Federal offices will be closed Wednesday in observance of a national day of mourning for President George H. W. Bush, the 41st president of the United States, who died Friday. He was 94. Bush began his career in West Texas as an oilfield equipment salesman for Dresser Industries, a subsidiary of Brown Brothers Harriman & Co., where his father, Prescott Bush, had served on the board of directors for 22 years. Bush founded and worked as a wildcatter for the Bush-Overbey Oil Development Co. in 1951. He later formed the Zapata Petroleum Corp., which was active in the Permian Basin. Bush was named president of subsidiary Zapata Offshore Co. in 1954. He continued to serve as president of the company until 1964 and was chairman until 1966, when he was elected to the U.S. House of Representatives as the first Republican to represent Houston. Bush served as U.S. Ambassador to the United Nations, chairman of the Republican National Committee and director of the Central Intelligence Agency before joining the ticket with Ronald Reagan in 1980 to win election as vice president. He was elected president in 1988 and served one term. Intercontinental Exchange Inc. said ICE Futures U.S. will observe a moment of silence to honor Bush on Wednesday.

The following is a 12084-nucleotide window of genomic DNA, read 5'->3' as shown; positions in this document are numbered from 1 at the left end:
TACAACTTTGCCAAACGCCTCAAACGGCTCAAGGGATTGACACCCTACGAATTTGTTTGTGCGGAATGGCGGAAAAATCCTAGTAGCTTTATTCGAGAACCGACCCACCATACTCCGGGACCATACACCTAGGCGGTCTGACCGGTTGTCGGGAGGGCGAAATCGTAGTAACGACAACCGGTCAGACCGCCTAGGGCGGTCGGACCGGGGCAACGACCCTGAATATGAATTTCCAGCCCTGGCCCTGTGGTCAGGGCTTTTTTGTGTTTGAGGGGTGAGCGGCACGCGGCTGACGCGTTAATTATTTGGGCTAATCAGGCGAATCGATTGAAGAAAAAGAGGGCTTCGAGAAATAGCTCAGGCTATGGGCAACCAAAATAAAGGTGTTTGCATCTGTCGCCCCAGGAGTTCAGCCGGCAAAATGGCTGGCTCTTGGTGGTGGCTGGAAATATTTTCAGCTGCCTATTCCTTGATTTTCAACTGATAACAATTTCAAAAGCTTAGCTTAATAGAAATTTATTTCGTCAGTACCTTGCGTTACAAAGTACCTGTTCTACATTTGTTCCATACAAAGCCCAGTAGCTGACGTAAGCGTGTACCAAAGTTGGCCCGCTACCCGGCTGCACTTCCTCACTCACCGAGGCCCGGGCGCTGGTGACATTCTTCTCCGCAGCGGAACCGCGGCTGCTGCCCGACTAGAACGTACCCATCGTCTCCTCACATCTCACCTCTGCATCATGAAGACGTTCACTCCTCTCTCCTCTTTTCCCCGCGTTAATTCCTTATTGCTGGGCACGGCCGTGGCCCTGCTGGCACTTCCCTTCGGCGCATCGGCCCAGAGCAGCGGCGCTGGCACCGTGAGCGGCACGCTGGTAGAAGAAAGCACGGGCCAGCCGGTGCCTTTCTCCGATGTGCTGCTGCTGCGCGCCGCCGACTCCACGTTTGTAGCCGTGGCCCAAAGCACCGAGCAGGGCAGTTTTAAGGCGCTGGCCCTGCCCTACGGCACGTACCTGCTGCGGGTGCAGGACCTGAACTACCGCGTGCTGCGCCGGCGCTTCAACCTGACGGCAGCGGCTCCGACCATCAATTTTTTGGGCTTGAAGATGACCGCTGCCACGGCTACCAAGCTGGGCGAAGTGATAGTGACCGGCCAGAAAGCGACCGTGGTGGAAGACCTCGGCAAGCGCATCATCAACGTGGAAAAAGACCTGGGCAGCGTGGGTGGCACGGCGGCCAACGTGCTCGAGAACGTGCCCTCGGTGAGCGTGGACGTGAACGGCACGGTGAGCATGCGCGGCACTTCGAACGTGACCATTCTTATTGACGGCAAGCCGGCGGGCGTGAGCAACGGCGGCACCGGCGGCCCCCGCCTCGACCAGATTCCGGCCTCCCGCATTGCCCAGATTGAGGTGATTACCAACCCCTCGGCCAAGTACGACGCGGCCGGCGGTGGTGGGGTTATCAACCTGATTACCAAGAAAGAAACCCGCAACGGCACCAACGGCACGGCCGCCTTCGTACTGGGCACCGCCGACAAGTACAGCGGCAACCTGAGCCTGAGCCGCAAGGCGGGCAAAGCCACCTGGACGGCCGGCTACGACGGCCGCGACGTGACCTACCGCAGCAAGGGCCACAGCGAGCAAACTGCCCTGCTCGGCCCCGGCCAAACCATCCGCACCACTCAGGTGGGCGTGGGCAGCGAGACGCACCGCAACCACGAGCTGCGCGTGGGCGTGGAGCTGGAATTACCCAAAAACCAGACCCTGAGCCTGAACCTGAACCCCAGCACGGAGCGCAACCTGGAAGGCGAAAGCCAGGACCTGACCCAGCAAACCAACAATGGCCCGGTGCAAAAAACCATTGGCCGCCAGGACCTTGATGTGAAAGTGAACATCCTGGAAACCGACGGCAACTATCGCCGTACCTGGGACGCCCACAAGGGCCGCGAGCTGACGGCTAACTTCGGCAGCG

Alyeska Pipeline Service Co., operator of the Trans Alaska Pipeline System (TAPS), said the system suffered no damage from Friday’s 7.0-magnitude earthquake and was restarted after a seven-hour shutdown. “After a methodical and extensive system-wide status check confirmed that it was operationally safe to restart, TAPS was brought back online,” Alyeska tweeted Friday. “Surveillance and system assessment efforts on TAPS will remain heightened in the hours and days ahead.”
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